12/2010; 70(4):567-575. DOI:10.4067/S0718-58392010000400006
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    • "Sitobion spp. (Wilson et al., 1999), S. avenae (Sunnucks et al., 1996; Simon et al., 1999; Haack et al., 2000; Llewellyn et al., 2003]) including M. persicae (Vorburger et al., 2003a; Fenton et al., 2005; Blackman et al., 2007; van Toor et al., 2008). The rapid spread of the M. persicae sensu lato lineages in different countries and continents should be attributed mostly to human transport and commerce, as suggested earlier for many pest aphid species by Loxdale et al. (1993). "
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    ABSTRACT: 1. Phenotypic diversity is the fuel that powers evolution. 2. Asexual organisms rely on mutation whereas sexual organisms combine mutation with recombination. 3. Few organisms provide examples of species that are both sexual and asexual, but aphids do. 4. To examine evolution on perceptible timescales requires strong evolutionary forces and, as Darwin noted, agricultural practices provide strong selection. In the case of aphids, insecticides provide a considerable force in the elimination of genotypes. 5. Insecticide resistance in Myzus persicae (Sulzer) has arisen independently through point mutation and gene amplification on a number of occasions and at different times. Resistance to organophosphates, pyrethroids, and pirimicarb (a dimethyl carbamate) is now widespread. 6. In this paper, we examine these three elements: sexual recombination, clonal expansion, and insecticide selection in the peach–potato aphid M. persicae in relation to the evolution of insecticide resistance and survival of the fittest clone.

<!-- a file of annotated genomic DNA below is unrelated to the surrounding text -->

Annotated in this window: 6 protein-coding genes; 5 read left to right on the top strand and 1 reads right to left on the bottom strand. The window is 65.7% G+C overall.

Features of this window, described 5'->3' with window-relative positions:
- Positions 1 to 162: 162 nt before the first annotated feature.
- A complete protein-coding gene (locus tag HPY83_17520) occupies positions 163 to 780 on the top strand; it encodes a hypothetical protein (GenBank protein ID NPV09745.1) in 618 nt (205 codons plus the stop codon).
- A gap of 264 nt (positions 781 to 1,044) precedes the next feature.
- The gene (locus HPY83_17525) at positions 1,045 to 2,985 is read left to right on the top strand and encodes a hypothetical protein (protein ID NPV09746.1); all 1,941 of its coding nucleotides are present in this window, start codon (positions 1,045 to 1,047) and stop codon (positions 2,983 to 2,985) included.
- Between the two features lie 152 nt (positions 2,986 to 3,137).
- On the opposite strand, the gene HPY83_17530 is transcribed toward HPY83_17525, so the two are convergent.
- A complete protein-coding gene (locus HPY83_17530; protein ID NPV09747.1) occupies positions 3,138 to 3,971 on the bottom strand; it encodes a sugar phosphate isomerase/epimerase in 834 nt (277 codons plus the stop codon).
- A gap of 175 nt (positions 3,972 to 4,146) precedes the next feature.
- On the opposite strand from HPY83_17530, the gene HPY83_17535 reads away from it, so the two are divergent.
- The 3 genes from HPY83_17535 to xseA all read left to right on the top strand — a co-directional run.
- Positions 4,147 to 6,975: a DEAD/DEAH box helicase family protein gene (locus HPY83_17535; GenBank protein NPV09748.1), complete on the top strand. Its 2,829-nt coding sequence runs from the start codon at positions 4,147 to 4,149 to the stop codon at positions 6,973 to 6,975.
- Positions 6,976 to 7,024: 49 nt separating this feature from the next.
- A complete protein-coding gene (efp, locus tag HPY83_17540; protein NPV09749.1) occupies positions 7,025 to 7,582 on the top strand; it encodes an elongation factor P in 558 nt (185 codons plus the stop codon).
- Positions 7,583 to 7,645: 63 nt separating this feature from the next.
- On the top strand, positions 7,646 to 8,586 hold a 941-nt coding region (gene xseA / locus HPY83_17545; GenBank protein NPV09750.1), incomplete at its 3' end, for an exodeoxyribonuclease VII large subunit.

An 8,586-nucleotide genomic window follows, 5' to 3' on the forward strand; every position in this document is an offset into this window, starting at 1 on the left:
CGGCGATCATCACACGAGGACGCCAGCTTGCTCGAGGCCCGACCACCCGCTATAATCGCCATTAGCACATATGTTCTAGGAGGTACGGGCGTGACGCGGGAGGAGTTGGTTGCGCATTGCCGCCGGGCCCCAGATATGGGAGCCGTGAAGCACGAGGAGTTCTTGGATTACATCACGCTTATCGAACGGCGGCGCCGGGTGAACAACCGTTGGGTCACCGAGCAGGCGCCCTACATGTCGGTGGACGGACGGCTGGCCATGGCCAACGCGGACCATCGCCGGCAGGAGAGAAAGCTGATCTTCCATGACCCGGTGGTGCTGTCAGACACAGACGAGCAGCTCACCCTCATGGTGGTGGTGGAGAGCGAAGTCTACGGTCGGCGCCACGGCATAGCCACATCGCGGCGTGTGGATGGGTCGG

Ecological Entomology 01/2010; 35(s1):131 - 146. DOI:10.1111/j.1365-2311.2009.01150.x · 1.70 Impact Factor